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Session A4: Novel Timing Technologies and Applications

Novel Algorithm for Precision Time Synchronization of Distributed Defense Systems
James P. Vogel, Evan D. Walsh, and David A. Friedman, Systems & Technology Research
Location: Ballroom E
Alternate Number 1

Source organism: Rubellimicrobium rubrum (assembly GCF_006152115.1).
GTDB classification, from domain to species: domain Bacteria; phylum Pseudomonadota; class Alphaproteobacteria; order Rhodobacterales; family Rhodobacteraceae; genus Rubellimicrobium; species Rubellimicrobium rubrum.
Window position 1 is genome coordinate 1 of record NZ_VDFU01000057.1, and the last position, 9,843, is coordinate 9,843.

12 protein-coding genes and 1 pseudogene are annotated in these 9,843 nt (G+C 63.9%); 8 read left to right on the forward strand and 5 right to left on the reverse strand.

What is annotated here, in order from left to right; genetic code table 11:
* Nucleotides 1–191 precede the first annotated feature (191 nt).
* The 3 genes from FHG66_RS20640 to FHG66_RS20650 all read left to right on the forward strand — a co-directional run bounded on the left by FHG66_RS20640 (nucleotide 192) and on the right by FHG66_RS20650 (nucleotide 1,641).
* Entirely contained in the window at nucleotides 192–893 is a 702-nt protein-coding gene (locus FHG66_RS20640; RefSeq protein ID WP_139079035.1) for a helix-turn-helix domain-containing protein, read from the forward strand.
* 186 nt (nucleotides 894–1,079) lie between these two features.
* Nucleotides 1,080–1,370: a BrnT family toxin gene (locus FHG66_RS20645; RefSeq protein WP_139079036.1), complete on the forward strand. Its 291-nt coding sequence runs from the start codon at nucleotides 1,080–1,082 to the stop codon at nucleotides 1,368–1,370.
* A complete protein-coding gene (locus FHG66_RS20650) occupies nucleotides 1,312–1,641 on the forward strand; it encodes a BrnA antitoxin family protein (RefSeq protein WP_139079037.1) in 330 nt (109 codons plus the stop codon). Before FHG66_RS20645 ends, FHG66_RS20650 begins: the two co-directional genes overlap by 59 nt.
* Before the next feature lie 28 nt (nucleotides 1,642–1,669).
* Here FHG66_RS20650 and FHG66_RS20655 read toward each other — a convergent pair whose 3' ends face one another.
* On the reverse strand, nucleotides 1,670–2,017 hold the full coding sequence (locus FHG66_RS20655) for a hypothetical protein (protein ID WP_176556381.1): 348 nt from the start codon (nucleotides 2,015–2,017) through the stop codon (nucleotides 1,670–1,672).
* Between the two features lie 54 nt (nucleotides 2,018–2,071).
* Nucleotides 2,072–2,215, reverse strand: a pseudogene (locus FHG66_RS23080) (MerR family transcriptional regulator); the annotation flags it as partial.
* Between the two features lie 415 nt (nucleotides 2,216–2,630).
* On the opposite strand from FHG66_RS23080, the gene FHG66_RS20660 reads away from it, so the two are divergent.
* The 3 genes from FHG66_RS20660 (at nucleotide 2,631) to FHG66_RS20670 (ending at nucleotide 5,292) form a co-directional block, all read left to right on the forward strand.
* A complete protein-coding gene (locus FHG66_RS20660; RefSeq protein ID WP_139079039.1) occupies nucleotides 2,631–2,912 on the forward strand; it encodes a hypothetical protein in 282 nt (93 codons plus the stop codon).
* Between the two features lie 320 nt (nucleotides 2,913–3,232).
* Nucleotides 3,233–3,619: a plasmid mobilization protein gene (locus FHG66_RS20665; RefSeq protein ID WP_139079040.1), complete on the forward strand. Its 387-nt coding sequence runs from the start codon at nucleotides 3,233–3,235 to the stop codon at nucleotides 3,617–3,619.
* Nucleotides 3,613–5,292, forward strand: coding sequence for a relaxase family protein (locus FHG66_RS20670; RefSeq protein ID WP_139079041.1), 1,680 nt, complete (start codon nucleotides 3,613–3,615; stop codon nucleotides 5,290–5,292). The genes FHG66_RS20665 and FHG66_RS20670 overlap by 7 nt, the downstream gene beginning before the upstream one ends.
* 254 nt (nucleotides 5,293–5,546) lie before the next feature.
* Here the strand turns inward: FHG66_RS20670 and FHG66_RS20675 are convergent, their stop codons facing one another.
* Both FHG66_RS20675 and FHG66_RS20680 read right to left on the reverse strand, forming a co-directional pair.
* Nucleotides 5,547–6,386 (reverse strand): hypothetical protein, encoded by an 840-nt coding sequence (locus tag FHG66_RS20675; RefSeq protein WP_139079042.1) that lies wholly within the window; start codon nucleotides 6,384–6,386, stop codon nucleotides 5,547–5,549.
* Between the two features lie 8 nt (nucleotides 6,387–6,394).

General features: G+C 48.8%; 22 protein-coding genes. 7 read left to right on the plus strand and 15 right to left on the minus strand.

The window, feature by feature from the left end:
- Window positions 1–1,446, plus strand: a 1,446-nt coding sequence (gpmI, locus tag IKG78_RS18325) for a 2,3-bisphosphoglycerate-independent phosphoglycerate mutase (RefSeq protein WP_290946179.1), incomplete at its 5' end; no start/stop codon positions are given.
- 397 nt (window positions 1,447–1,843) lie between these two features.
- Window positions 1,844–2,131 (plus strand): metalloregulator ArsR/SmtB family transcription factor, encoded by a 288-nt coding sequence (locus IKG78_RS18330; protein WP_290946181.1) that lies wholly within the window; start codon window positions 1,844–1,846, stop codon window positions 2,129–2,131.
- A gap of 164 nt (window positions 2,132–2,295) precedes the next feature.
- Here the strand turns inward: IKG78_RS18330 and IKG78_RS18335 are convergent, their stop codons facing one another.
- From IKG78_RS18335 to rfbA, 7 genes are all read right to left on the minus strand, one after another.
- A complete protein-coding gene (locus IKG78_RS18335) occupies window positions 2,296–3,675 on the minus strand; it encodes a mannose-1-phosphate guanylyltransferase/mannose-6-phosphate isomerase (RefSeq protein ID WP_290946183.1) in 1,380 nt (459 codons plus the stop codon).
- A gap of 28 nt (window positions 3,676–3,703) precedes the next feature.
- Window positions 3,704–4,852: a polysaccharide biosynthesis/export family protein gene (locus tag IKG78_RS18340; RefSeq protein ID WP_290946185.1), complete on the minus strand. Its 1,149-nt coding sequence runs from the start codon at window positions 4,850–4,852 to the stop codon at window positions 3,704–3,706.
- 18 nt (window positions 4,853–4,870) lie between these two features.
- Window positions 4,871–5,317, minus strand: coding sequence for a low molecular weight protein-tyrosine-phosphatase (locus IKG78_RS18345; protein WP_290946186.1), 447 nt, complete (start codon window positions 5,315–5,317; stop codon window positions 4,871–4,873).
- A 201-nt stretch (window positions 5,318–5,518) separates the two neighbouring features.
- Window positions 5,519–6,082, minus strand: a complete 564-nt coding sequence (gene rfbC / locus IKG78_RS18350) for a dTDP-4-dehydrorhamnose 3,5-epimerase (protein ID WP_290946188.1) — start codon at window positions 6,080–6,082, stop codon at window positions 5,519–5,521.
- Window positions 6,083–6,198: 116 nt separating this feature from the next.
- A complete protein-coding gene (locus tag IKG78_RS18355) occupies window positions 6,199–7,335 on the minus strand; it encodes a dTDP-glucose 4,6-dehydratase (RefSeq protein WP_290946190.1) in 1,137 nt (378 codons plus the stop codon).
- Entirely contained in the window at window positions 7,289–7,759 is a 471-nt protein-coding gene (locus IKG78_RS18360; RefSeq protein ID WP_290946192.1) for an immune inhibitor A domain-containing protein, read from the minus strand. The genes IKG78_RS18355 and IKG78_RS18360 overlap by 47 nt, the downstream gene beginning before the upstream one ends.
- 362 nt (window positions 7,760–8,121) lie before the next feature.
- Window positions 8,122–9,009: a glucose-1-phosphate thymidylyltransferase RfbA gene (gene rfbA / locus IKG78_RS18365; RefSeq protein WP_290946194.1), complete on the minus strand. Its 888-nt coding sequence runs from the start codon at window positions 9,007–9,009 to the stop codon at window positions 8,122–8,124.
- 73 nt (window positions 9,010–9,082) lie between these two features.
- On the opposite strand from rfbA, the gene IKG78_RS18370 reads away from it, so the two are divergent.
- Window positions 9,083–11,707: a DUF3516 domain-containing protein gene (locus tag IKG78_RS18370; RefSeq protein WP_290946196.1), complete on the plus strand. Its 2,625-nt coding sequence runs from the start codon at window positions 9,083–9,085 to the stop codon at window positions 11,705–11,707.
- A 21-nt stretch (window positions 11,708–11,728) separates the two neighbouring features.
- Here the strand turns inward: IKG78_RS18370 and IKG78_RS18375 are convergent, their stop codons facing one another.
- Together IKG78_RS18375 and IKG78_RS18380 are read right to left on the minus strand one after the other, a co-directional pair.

The DoD continues to move away from single, large defense assets toward systems of numerous small assets, such as unmanned space, aerial, ground, and/or underwater vehicles. With this push, the need is arising for robust, efficient relative PNT solutions to ensure these distributed systems can achieve their operational goals on tactical timescales. In space, specifically, precision relative PNT is an enabling technology for large constellations of satellites to execute unique distributed sensing modalities or to operate as alternate forms of PNT in GPS-denied environments. We present the STR-LIGHTT (Systems & Technology Research Loop-Inclusive Graphical Hierarchical Time Transfer) synchronization algorithm, a novel new algorithm developed to synchronize a constellation of satellites via time transfer over crosslink communication channels. Originally developed to increase the accuracy of GPS satellite clock synchronization while decreasing the system’s reliance on ground updates, STR-LIGHTT has significant potential to be extended to other important PNT problems in space, other domains, as well as cross-domain environments. The STR-LIGHTT algorithm poses constellation synchronization as “loopy belief propagation.” Previous literature on loopy belief propagation focuses on either isolating classes of problems in which loops are not necessary or are benign. STR-LIGHTT’s approach, however, seeks to maintain an optimal subset of loops to deliver highly desirable complexity, fault tolerance, and convergence properties. The algorithm was mathematically proven to converge to an accurate solution, be robust to satellite dropouts, and perform near the limit of optimal computational efficiency, all necessary properties for the algorithm to find practical use in operational systems. For the case of synchronization of the GPS satellites over crosslink channels, STR-LIGHTT converged to a sub-100-ps solution on a time scale twice as fast as a conventional solution and always converged if less than 5 out of 24 satellites dropped out. The algorithm has been further generalized to allow for more diverse geometries in time synchronization applications and subsequently applied in simulation to LEO constellations. As currently implemented, STR-LIGHTT requires either that the connectivity of the network be fixed or, such as in the case of the GPS constellation, that the connectivity is periodic with periodicity known prior to synchronization. This property makes the algorithm suitable for synchronization of fixed distributed defense systems, such as fixed ground or underwater stations, and for any constellation of satellites whose topology does not often change, such as the GPS constellation. With multiple planned LEO mega-constellations, modifications to network topologies may occur on accelerated timelines. To account for such situations, we are extending STR-LIGHTT to include more difficult constellation geometries and ad hoc networks of satellites. As the extensions are made, the scope of possible applications quickly grows much larger than the GPS time transfer problem for which STR-LIGHTT was originally developed. Beyond LEO mega-constellations, an ad hoc version of STR-LIGHTT would open opportunities for precision synchronization of unmanned aerial, ground, and underwater vehicles. The mathematical framework employed by STR-LIGHTT further lends itself to solving for joint positioning and timing – future variants of STR-LIGHTT could be used as a unified framework for PNT in highly complex and scalable cross-domain distributed systems. This work was funded by AFRL/RV under contract FA9453-19-P-0529 and Program Manager Dr. Khanh Pham. Approved for public release; distribution is unlimited. Public Affairs release approval #AFRL-2021-0225.



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